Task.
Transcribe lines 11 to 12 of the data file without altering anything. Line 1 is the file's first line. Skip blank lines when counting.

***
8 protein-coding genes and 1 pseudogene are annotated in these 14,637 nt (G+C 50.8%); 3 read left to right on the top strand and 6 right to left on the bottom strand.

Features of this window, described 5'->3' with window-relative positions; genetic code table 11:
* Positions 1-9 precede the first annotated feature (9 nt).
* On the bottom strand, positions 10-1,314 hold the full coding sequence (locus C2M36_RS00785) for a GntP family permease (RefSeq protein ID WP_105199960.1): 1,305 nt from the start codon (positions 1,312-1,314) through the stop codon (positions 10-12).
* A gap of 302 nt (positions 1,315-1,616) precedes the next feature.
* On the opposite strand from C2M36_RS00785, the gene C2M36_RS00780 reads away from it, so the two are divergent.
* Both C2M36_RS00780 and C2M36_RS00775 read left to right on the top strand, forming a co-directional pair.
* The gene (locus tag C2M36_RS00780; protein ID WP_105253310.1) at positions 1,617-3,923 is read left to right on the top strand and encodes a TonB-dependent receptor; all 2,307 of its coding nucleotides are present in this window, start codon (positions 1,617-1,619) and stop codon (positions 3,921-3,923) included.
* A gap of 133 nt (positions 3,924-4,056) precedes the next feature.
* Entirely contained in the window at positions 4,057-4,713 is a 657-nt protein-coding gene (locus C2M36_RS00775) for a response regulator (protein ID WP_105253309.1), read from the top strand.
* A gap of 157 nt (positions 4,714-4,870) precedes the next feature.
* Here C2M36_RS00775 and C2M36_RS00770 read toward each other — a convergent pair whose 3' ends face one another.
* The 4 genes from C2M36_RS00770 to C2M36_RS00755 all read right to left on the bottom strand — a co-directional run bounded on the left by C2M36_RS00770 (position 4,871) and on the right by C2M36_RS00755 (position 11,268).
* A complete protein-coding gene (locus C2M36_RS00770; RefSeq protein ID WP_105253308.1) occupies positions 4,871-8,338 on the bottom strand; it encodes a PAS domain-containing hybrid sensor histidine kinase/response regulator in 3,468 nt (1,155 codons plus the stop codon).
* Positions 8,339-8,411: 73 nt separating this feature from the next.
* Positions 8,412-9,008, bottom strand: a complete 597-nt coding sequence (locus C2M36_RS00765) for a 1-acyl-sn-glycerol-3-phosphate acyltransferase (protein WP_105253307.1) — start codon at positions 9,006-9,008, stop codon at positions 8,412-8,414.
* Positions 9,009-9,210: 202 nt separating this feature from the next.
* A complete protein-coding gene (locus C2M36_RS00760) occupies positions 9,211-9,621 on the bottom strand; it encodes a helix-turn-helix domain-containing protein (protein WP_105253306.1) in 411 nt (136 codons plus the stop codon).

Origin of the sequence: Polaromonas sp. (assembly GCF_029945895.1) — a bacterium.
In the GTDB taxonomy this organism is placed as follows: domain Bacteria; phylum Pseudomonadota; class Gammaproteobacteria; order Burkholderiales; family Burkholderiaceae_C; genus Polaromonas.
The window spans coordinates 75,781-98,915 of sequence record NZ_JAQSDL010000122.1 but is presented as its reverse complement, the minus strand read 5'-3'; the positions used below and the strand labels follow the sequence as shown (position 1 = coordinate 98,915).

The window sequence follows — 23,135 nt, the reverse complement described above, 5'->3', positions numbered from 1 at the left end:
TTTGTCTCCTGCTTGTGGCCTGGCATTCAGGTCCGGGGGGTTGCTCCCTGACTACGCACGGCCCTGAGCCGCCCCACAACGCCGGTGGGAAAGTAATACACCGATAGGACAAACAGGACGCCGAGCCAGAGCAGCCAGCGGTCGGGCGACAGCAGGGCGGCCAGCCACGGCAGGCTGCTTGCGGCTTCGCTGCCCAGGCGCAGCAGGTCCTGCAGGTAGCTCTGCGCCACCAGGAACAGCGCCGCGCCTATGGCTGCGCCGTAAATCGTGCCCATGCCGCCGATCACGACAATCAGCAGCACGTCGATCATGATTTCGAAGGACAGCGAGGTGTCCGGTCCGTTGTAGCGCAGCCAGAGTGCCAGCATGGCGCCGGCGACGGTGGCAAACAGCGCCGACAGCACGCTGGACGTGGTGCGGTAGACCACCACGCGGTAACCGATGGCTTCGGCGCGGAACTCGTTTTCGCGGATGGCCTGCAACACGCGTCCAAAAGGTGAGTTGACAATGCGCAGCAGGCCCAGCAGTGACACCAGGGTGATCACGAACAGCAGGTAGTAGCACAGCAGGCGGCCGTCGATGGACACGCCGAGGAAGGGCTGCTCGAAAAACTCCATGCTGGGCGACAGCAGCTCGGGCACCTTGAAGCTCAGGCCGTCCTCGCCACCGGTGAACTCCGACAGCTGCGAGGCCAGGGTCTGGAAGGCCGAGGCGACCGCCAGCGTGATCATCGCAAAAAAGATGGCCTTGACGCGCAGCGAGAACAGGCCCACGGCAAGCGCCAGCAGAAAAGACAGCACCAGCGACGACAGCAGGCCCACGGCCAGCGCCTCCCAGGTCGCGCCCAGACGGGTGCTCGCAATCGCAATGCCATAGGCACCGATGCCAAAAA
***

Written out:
* A gap of 157 nt (positions 4,714-4,870) precedes the next feature.
* Here C2M36_RS00775 and C2M36_RS00770 read toward each other — a convergent pair whose 3' ends face one another.